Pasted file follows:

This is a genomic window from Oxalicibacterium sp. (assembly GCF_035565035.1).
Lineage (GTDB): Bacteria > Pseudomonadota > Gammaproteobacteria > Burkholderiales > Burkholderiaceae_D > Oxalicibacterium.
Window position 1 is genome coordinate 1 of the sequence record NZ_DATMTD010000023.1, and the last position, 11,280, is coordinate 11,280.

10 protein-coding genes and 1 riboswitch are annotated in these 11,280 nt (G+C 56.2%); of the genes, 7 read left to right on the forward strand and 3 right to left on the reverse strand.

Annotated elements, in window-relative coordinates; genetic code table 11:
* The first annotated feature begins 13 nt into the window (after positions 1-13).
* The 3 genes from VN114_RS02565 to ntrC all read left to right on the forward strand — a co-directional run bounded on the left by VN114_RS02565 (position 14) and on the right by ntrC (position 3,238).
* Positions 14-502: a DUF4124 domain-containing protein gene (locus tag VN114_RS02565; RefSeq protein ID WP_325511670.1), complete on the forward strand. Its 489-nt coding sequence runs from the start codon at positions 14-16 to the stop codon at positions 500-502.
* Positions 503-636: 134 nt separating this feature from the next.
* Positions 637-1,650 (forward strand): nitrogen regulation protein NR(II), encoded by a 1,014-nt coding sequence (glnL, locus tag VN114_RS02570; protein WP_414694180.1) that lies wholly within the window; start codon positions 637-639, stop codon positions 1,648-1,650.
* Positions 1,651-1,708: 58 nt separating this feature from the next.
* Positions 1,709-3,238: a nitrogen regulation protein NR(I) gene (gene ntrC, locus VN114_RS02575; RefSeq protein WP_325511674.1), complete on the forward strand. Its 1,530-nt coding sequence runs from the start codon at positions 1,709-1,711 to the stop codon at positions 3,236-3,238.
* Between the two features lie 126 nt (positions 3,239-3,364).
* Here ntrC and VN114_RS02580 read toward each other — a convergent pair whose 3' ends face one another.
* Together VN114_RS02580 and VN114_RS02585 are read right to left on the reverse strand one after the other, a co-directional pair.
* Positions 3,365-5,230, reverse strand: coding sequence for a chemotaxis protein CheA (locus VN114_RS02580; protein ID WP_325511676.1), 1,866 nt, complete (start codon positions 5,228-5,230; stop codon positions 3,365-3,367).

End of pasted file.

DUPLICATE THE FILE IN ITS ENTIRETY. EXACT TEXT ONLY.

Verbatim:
This is a genomic window from Oxalicibacterium sp. (assembly GCF_035565035.1).
Lineage (GTDB): Bacteria > Pseudomonadota > Gammaproteobacteria > Burkholderiales > Burkholderiaceae_D > Oxalicibacterium.
Window position 1 is genome coordinate 1 of the sequence record NZ_DATMTD010000023.1, and the last position, 11,280, is coordinate 11,280.

10 protein-coding genes and 1 riboswitch are annotated in these 11,280 nt (G+C 56.2%); of the genes, 7 read left to right on the forward strand and 3 right to left on the reverse strand.

Annotated elements, in window-relative coordinates; genetic code table 11:
* The first annotated feature begins 13 nt into the window (after positions 1-13).
* The 3 genes from VN114_RS02565 to ntrC all read left to right on the forward strand — a co-directional run bounded on the left by VN114_RS02565 (position 14) and on the right by ntrC (position 3,238).
* Positions 14-502: a DUF4124 domain-containing protein gene (locus tag VN114_RS02565; RefSeq protein ID WP_325511670.1), complete on the forward strand. Its 489-nt coding sequence runs from the start codon at positions 14-16 to the stop codon at positions 500-502.
* Positions 503-636: 134 nt separating this feature from the next.
* Positions 637-1,650 (forward strand): nitrogen regulation protein NR(II), encoded by a 1,014-nt coding sequence (glnL, locus tag VN114_RS02570; protein WP_414694180.1) that lies wholly within the window; start codon positions 637-639, stop codon positions 1,648-1,650.
* Positions 1,651-1,708: 58 nt separating this feature from the next.
* Positions 1,709-3,238: a nitrogen regulation protein NR(I) gene (gene ntrC, locus VN114_RS02575; RefSeq protein WP_325511674.1), complete on the forward strand. Its 1,530-nt coding sequence runs from the start codon at positions 1,709-1,711 to the stop codon at positions 3,236-3,238.
* Between the two features lie 126 nt (positions 3,239-3,364).
* Here ntrC and VN114_RS02580 read toward each other — a convergent pair whose 3' ends face one another.
* Together VN114_RS02580 and VN114_RS02585 are read right to left on the reverse strand one after the other, a co-directional pair.
* Positions 3,365-5,230, reverse strand: coding sequence for a chemotaxis protein CheA (locus VN114_RS02580; protein ID WP_325511676.1), 1,866 nt, complete (start codon positions 5,228-5,230; stop codon positions 3,365-3,367).